A neoplastic connective tissue mast cell from a dog mast cell sarcoma has been grown in tissue culture for 50 passages over a period of 2 years. The cells were grown as monolayer cultures in glass bottles, using Eagle's basal medium fortified with calf serum. The cultures were contaminated with an Alkaligenes sp. for 10 months but finally were sterilized bacteriologically by treatment with specific antiserum combined with antibiotics.

The cells grow in a fibroblastic pattern, and contain mitochondria, mast cell granules, and lipid granules or droplets. The mast cell granules stain basophilic with Giemsa's stain and metachromatically with azure A or toluidine blue. They also stain with Sudan black B and with periodic acid-Schiff stain. The interphase nuclei are vesicular, contain from 1 to 20 nucleoli, and frequently show bizarre outlines. Multinucleate cells are often seen, as are mitotic figures. Extracellular fibrous material occurs in all cultures and apparently originates from the cell surface. This material does not have the structure of connective tissue fibers and has not been identified.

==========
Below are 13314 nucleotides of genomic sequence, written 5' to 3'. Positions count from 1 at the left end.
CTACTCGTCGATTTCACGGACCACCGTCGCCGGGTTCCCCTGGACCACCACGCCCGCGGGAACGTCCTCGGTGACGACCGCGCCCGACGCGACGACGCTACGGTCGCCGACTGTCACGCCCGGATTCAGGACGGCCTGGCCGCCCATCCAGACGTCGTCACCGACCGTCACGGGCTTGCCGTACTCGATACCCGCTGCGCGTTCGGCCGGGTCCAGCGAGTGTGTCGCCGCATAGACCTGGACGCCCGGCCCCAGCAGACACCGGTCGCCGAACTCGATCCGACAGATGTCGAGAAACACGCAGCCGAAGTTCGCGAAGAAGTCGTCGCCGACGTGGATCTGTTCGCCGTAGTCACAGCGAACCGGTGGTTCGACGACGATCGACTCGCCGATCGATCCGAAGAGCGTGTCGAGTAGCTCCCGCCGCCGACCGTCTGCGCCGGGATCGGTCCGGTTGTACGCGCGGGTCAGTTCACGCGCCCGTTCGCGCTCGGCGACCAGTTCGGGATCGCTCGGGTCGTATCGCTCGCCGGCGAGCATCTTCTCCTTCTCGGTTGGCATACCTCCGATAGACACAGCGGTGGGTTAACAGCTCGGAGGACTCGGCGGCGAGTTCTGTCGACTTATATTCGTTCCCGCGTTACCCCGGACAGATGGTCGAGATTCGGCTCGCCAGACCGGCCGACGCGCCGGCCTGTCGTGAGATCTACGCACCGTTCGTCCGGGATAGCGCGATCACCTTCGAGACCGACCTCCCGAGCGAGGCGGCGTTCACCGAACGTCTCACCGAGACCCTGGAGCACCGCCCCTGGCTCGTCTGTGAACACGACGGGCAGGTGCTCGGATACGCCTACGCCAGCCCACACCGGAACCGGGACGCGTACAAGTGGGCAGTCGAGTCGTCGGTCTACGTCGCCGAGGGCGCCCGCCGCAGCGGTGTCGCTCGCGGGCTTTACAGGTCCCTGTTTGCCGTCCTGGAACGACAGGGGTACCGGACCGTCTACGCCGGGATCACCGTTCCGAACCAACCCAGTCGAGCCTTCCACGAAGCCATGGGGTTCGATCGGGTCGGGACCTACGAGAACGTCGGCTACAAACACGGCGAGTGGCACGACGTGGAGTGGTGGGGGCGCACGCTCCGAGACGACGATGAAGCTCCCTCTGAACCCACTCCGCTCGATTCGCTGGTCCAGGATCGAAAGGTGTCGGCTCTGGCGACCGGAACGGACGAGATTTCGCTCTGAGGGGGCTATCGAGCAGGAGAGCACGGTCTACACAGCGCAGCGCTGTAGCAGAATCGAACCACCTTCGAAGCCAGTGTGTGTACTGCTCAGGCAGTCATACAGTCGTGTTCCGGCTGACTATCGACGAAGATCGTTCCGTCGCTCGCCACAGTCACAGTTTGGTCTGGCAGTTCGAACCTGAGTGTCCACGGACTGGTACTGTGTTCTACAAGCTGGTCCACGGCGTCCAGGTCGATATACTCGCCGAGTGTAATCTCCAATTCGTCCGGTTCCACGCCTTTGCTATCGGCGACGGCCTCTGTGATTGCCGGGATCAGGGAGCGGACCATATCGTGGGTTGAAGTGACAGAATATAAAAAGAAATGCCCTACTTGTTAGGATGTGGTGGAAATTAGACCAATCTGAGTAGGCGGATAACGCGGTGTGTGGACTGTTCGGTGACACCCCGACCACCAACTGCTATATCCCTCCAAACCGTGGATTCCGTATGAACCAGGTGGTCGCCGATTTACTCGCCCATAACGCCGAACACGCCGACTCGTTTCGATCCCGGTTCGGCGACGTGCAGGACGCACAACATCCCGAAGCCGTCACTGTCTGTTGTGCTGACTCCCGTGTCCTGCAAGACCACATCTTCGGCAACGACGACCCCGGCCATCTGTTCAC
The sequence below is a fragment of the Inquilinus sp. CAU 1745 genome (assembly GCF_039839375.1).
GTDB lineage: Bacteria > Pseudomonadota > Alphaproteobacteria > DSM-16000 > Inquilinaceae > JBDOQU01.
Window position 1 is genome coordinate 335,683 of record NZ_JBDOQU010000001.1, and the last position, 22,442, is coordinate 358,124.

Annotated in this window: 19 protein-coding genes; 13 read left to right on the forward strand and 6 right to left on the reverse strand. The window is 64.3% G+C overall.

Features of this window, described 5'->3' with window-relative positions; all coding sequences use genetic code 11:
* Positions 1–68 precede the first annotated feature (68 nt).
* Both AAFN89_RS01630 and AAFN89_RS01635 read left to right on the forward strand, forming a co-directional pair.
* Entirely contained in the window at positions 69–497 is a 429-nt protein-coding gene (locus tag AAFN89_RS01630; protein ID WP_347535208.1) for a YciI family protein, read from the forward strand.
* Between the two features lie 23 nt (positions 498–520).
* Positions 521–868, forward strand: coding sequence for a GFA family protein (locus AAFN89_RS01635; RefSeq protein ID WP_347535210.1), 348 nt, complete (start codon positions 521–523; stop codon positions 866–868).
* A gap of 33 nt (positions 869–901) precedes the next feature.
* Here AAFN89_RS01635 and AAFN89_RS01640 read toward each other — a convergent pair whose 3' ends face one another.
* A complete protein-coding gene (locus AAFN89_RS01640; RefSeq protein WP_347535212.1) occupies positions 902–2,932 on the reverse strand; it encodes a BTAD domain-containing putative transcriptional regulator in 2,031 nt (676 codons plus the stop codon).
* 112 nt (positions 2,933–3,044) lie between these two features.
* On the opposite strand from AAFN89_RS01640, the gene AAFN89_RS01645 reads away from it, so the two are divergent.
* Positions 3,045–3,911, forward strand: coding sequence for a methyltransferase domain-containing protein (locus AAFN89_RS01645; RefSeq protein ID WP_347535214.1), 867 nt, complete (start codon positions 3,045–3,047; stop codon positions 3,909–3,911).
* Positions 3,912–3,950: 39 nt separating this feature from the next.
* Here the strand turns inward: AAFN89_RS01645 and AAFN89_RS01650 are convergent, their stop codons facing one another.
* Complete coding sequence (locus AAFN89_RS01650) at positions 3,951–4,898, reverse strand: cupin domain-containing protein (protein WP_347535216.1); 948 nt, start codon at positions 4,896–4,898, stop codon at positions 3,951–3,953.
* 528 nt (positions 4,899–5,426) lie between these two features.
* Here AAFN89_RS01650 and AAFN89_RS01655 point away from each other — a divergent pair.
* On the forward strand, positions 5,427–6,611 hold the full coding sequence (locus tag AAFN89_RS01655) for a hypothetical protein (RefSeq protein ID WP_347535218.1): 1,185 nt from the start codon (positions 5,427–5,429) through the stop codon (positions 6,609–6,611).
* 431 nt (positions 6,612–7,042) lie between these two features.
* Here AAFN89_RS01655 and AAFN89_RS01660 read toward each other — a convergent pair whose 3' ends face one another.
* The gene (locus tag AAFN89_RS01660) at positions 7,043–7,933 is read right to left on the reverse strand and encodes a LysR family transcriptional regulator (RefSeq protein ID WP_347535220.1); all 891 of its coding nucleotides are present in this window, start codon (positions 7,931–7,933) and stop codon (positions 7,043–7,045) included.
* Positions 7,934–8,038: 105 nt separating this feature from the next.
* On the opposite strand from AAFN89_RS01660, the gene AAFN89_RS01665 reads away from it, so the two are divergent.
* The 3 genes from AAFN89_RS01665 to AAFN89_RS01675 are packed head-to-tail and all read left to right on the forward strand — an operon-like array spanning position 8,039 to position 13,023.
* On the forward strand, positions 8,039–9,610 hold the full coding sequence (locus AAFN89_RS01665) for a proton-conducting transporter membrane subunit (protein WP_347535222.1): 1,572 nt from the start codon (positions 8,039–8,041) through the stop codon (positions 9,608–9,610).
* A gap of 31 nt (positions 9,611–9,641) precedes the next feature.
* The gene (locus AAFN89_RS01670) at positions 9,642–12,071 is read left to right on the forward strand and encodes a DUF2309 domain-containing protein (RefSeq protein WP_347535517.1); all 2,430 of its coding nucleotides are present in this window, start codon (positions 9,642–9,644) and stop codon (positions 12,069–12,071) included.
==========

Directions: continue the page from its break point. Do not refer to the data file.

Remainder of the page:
The cells develop an increased number of metachromatic granules when grown in medium containing heparin and an increased number of sudanophilic granules when grown in medium containing stearic acid. Only small amounts of histamine were present in the tumor from which this cell line was derived and in the cells grown in tissue culture.

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